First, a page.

Higher education is losing sight of its true purpose, write Toni Griffiths, Stephen Rowland and Michael Worton.
A new government will need to think strategically about higher education. But in doing so, there is a pressing need to consider the purpose of higher education and the academic values on which it should be based.
The time of the small, elite university system is past. When University College London was founded in 1826, it was the first university to challenge that elitism, widening access to students from all backgrounds and pioneering radical approaches to research and to the curriculum.
UCL's academic standing is excellent, but it is not easy to maintain the radical approach of those early days. We need a debate about the academic values and the purposes of higher education. The world's best intellectuals have been drawn to universities by the knowledge that their work serves socially valued goals. But over the past ten years, this has been brought into question as universities have become shackled to narrow, short-term economic interests.
Government funding per student has declined. In the competition for limited resources, universities have opened their work to closer public scrutiny and relied more heavily on commercial interests. This has linked universities with the wider community, but it compromises their ability to develop critical and independent knowledge.
These pressures have been exacerbated by a plethora of directives involving questionable modes of audit and constraints on strategic development. The rhetoric of the knowledge economy, knowledge management and globalisation is pervasive. There is a naive expectation that new technologies hold the solution to all problems. In its concern to widen access, the government insists upon an array of compliance testing, league tables, targets and performance indicators. Instead, there should be an attempt to develop a variety of high-quality routes to higher education and to improve resources and salaries in state schools.
The superficial approach to change is reflected in the Quality Assurance Agency, which has lost the respect of the academic community. Its bureaucratic stance has diverted academics from teaching and research, encouraged "game playing" in the important task of evaluation, jeopardising the qualities that it seeks to assure. Many institutions have developed an internal quality audit process that is more rigorous and more attuned to reflection and development than anything from the QAA. On the whole, these are viewed as useful and are not overly demanding on time and resources. National audits should take more account of such locally devised systems, and the emphasis should be on assuring that institutions are acting responsibly.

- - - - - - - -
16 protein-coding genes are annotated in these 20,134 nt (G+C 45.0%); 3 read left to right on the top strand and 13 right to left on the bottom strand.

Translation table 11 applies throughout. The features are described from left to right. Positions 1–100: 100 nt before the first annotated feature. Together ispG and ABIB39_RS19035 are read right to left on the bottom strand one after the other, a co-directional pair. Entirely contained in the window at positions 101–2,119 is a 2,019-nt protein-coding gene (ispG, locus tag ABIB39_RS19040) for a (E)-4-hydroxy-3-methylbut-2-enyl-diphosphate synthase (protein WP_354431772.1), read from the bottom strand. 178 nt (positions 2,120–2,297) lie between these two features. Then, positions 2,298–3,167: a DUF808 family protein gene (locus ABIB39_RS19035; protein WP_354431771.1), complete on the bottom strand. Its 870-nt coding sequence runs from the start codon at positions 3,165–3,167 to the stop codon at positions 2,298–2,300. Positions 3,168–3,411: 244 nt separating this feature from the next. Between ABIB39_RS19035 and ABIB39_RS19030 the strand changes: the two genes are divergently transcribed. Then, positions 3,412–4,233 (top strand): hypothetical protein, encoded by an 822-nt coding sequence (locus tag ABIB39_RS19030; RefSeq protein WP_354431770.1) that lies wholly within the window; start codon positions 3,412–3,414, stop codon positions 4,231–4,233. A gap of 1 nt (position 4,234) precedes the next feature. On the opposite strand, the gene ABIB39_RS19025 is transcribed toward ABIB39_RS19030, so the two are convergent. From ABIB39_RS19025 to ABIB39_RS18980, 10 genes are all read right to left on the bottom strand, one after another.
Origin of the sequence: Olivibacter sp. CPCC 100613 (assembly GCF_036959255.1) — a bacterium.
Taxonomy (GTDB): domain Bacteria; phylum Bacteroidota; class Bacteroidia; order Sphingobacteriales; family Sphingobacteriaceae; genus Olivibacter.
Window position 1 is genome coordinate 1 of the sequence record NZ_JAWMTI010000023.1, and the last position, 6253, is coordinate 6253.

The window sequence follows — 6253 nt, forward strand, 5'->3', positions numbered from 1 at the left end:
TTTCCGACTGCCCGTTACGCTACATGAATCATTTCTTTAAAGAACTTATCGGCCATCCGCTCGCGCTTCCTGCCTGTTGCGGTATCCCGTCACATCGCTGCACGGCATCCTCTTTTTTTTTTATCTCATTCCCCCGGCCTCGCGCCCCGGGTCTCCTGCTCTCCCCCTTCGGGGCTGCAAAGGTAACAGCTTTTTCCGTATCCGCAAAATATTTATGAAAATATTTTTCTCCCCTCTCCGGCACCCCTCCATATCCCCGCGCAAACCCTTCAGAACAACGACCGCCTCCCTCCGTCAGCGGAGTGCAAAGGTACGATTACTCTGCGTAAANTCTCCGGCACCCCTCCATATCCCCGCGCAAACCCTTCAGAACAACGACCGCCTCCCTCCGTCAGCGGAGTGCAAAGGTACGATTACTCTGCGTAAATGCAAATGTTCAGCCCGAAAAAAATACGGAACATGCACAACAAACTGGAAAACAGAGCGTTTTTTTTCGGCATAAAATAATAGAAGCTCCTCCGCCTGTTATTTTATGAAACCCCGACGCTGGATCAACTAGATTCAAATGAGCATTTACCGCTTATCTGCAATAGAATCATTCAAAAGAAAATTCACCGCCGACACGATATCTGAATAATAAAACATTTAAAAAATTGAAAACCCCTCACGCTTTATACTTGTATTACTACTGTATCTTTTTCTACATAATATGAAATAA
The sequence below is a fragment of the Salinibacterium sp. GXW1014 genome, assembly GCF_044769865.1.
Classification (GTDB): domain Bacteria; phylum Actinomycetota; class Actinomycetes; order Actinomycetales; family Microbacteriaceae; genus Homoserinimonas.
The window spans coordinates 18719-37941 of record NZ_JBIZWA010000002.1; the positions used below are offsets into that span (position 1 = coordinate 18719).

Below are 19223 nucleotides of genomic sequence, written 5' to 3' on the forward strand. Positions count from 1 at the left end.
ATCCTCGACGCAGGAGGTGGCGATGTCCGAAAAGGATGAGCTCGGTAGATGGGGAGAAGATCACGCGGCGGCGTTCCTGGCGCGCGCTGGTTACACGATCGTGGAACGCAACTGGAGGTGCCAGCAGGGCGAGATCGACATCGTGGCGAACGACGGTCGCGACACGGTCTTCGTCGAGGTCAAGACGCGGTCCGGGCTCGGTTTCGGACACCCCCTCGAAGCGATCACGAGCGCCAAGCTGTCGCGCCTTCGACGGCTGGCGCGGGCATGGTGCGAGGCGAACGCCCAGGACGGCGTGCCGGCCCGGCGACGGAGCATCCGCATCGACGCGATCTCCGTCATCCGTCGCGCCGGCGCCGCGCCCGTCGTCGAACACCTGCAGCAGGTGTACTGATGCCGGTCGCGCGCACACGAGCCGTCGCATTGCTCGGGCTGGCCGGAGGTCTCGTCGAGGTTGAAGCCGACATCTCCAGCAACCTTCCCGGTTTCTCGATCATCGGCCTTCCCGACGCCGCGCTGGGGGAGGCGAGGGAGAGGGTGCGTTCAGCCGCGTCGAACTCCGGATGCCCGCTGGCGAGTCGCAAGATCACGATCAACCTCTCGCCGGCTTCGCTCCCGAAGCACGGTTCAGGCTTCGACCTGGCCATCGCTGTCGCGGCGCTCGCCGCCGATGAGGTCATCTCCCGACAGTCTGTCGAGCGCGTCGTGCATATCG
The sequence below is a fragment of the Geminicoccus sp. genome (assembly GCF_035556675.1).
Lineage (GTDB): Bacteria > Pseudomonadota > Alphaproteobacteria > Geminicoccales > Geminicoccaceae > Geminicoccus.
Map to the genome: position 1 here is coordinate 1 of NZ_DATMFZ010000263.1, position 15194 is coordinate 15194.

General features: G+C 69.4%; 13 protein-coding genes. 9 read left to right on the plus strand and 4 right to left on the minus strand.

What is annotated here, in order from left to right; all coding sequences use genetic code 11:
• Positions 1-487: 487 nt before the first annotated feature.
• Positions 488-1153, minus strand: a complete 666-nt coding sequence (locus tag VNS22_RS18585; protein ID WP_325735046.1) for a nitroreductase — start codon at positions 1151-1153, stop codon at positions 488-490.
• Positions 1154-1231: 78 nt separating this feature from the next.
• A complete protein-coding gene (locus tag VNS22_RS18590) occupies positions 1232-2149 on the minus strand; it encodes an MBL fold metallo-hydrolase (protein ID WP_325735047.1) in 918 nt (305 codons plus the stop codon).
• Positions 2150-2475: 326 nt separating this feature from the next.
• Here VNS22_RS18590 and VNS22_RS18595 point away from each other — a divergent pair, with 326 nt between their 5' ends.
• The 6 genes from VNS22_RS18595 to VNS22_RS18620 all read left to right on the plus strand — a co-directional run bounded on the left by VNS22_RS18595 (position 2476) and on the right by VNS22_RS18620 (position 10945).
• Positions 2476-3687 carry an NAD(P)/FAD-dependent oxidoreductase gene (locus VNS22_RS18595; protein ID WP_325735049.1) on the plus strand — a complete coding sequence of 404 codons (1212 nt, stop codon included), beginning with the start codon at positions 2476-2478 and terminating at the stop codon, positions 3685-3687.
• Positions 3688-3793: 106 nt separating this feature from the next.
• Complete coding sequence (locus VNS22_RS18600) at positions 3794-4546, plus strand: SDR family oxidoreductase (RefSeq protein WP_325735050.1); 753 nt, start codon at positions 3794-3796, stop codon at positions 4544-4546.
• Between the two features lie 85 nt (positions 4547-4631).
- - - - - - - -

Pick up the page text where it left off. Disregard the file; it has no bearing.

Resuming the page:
In terms of broadening access, UCL and many other institutions have gone to great lengths to attract students from a wide social spectrum. Yet state schools in the inner cities have been ill supported by successive governments. The conditions in which many are expected to prepare students for university entry are appalling. Properly funded support and well-paid teachers are needed. It is easy for the government to crack the whip at symptoms, but addressing the underlying causes is more difficult.
The ideology of the competitive market has also led to redefining the search for knowledge in terms of marketable skills and predetermined outcomes - as though the uncertainties of exploration and discovery were not a necessary and exciting aspect of learning. Communication between teachers and students should not be reduced to client satisfaction measures. At UCL we have a variety of means of seeking, discussing and acting on student feedback. Unfortunately, the QAA is interested only where such matters can be reduced to quantitative measures. The assessment and funding arrangements for teaching and research have driven a wedge between the two as institutions strive to find their niche. The struggle to achieve a high rating and make successful bids for funds undermines the excitement of discovery that should be the motivation for research. The prominence of market ideology has led to fragmentation as academics are divided from students, teachers from learners, new universities from old and scholars from managers.
The research assessment exercise requires academics to spend ever more time giving glowing accounts of their work. Could higher education end up spending more on packaging than on content? A clear articulation of our work and the academic values that drive it is overdue. Collegiality, rigorous debate and critical inquiry should characterise our university system, replacing competitiveness, the quick fix and growing demoralisation. If these are indeed the things we care for, it is time for us to say so more forcefully.
Toni Griffiths is head of the department of education and professional development; Stephen Rowland is professor of higher education; and Michael Worton is vice-rector of University College London.